When Poles can’t cheer for Poland, they cheer for Germany.
Pew’s research on European attitudes to other Europeans shows that Poles rated the Germans as both the most and least trustworthy. This probably reflects a generational split but the fact that even half of Poland trusts the Germans and cheers for them at football is extraordinary when you consider the two countries’ history.
Last week, the Romanians elected a president from the country’s German-speaking minority. After centuries of German and Hungarian domination, Romanians might have cause to resent the German minority (and many probably do) but the election of Klaus Iohannis is another sign that people are rising above these old enmities. To put this in context, it would be a bit like the Irish electing a member of the English aristocracy.
Younger voters and social media campaigns played a large part in Iohannis’s victory. He is seen by many as a break with the past and a symbol of the old order changing. My friend Perry Timms was in Bucharest last week and told me that there was a buzz and sense of hope about the place. Ana Marica talked about getting her country back!
— Ana Marica (@Ana_Marica) November 22, 2014
Blimey! A German helping the Romanians to get their country back…..
You may laugh but I still love the Scorpions’ Wind of Change, released as the old order in Eastern Europe was collapsing. It captured the spirit of the time and it seemed right that Germany’s supergroup should be the ones to make it.
Take me to the magic of the moment
On a glory night
Where the children of tomorrow share their dreams
With you and me
Take me to the magic of the moment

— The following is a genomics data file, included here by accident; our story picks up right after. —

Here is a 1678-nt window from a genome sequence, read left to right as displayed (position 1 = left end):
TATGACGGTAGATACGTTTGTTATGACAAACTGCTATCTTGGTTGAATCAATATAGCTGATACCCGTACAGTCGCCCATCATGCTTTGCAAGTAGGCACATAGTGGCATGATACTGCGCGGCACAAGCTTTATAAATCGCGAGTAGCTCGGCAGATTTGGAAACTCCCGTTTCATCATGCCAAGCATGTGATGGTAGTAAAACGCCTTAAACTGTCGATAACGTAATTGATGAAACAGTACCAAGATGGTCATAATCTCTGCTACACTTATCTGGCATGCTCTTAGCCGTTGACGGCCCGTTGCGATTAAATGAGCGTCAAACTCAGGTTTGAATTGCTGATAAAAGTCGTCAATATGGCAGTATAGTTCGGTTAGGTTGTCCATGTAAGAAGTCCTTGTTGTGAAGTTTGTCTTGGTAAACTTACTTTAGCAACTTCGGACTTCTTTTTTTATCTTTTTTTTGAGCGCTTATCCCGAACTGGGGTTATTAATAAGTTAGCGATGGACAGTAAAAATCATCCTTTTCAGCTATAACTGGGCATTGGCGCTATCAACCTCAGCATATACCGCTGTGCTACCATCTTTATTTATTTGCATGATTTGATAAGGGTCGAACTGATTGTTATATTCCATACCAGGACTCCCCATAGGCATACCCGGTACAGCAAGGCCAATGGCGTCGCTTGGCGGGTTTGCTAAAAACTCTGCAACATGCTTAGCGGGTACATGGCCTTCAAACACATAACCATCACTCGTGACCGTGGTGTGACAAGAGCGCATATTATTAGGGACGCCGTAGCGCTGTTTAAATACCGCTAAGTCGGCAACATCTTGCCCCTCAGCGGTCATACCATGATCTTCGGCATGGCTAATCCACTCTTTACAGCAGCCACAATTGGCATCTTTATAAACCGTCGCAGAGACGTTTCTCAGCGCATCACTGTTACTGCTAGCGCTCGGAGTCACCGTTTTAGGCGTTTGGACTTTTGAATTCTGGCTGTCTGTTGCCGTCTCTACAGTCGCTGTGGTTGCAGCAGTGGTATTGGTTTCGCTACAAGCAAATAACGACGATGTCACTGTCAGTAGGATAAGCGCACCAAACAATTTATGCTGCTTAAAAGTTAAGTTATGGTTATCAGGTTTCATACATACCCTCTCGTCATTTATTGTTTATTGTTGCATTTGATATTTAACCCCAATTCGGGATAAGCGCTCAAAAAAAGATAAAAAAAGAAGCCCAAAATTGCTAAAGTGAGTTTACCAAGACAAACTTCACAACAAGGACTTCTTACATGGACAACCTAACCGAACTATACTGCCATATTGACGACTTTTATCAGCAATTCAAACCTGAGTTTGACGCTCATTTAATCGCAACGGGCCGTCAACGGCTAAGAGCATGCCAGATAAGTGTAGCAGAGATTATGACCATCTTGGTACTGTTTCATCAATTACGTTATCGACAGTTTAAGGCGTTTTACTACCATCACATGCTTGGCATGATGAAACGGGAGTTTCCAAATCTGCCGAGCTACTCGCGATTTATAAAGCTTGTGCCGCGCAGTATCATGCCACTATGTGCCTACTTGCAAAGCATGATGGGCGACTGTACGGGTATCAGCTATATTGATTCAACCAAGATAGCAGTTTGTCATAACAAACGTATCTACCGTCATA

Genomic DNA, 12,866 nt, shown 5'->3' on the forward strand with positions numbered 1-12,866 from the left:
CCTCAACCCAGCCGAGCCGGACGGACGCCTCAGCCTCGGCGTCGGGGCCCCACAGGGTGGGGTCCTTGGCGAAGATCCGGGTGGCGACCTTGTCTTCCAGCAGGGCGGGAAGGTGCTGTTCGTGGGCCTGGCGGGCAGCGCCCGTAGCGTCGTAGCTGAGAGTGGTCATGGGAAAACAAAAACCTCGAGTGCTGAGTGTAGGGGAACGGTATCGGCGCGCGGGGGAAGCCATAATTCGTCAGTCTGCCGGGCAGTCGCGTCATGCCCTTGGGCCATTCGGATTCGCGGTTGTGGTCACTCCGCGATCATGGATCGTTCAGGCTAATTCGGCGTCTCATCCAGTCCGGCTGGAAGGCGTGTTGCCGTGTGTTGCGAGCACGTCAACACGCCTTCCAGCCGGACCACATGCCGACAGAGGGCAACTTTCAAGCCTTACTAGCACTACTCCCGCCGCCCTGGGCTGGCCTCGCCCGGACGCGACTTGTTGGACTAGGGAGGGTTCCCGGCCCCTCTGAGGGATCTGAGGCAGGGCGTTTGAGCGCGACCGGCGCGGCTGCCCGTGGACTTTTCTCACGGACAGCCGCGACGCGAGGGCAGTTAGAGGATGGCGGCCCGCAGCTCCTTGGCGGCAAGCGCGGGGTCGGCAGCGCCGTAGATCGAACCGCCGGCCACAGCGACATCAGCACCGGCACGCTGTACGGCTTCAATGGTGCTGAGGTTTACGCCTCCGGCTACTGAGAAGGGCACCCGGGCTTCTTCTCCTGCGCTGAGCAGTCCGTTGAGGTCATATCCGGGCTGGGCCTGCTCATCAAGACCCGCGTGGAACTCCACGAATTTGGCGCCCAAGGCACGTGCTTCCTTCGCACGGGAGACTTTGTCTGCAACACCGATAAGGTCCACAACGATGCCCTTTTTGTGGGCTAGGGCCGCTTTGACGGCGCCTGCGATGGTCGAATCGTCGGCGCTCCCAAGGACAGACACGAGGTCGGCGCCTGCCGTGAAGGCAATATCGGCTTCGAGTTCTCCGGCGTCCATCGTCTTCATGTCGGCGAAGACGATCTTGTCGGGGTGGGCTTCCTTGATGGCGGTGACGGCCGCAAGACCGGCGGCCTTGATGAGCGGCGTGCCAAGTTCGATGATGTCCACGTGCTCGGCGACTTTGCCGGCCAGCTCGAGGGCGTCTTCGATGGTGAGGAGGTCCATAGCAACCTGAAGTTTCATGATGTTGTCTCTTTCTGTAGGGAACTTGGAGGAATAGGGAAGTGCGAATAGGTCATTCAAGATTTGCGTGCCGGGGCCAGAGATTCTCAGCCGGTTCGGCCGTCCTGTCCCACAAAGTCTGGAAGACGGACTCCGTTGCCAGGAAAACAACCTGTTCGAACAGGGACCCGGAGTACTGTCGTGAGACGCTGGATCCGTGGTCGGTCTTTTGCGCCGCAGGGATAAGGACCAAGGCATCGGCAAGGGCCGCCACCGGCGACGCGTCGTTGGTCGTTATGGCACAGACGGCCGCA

On a glory night
Where the children of tomorrow dream away
in the wind of change
The Children of Tomorrow have finished their education and are in their first or second jobs now. Those born just after the fall of the Eastern Bloc are in their early-to-mid twenties, the same age I was when it all happened. For them, the Cold War is like the Cuban Missile Crisis and the assassination of Kennedy were for me. Something from the distant past which adults still talked about as if it had happened yesterday.
There is still a lot wrong with Europe but, on the whole, things are better now than they were 25 years ago. The threat of war has receded and few these days fear the knock of the secret police. The old East is safer, more prosperous and democratic. In short, it’s starting to look more like the rest of Europe.
During the Romanian election, the Daily Mail ran a piece whinging about Romanians swamping British streets as they queued to vote. In the 1980s, we’d have thought it astonishing that Romanians were allowed to leave their country, let alone that they’d be electing a president, and a German at that.
The Children of Tomorrow are turning their backs on the past. Lets hope that, when they start running the show in the next ten years or so, the winds of change will blow the last of Europe’s old hatreds away.